"Body, Mind and Soul"
“Fall Bosque Reflections"
Michael Coleman in his garage studio. For more examples of Michael Coleman's work, please visit mikecolemanfineart.com.
Lifelong passion draws Coleman forward
—Keiko Ohnuma, Signpost
Michael Coleman says he was not a born artist, but the kind that is made. And his story reveals just what it takes to make an artist from scratch: passion, a lifetime of energy, and never being comfortable with just being comfortable.
At fifty-four, Coleman has painted and drawn in every medium there is. His garage studio is stacked with artwork that fills drawers, shelves, boxes, and covers the walls: figures, landscapes, abstraction, geometric studies. But it was his best friend back in Kansas City who had natural talent, he says, not him. “I just loved it. I had a passion.”
Obviously, he still does.
But Coleman, like so many artists, has devoted much of his energy to finding ways to make a living and raise a family so he could squeeze in a little time to paint. Currently he is the art teacher at Bernalillo Middle School; before that he taught six years at Bernalillo High, where he led the kids in painting the fifteen-foot Spartan mural in the gym. Before teaching, he had careers in illustration, mural painting, graphic design, and drafting.
That makes him a natural choice to collaborate on the next phase of the mosaic wildlife mural that is slowly covering the walls of the Placitas Recycling Center. Eighth-graders in Coleman’s Advanced Art class will make the next mosaic panel—which means not only making tiles, as kids have done in the past, but planning and designing the mosaic from scratch.
The choice of Coleman was purely a stroke of luck. The mural planners were just looking for an interested art teacher, and Coleman jumped at the suggestion because he has vast experience with public murals. He still lingers on memories from his favorite career, the decade he spent in the late 1990s with the Albuquerque sign company Opp Art, which has since moved to Louisiana.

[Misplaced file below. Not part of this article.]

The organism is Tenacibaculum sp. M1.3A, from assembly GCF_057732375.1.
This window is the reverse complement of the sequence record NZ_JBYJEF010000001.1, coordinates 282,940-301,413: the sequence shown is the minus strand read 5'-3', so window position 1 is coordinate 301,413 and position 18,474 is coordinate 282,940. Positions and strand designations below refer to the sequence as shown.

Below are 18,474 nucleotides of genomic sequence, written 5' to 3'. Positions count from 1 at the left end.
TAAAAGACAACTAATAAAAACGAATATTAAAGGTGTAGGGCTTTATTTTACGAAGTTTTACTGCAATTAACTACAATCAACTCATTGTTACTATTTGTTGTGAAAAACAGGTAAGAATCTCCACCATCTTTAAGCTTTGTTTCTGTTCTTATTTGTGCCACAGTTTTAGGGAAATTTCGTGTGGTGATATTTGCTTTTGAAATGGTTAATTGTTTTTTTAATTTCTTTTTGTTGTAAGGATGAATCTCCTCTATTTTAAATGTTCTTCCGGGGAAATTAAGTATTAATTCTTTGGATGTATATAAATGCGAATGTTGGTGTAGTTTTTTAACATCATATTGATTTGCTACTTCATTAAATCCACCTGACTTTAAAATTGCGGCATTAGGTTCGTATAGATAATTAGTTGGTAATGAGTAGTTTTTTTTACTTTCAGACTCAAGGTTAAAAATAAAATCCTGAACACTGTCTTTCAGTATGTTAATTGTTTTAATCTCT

Together with owner Chris Opp and Corrales muralist Pietro Palladini, Coleman worked on fantastic interiors around the country, at casinos, theme parks, and restaurants. Opp Art specialized in themed sets and faux finish, and worked locally on the Route 66 Casino, Sandiago’s Mexican Grill at the tram, and Scarpa’s restaurant.
His magnum opus was the $20 million Imus Ranch, a camp for children with cancer about fifty miles southeast of Santa Fe. As project manager, Coleman lived on site weekdays for the better part of two years, converting some seventeen plain buildings on the four-thousand-acre property into a Western town to rival any Hollywood set.
Opp Art’s contracts dwindled after 9/11, and Coleman cast about again for something to do. He had worked in illustration and graphic design after college; before that, he studied architecture at Louisiana State University before going to work as a draftsman for an engineering firm. Discovering he “had too much artist in me” to find fulfillment in straight lines, he went back to school and got his bachelor’s degree in fine arts.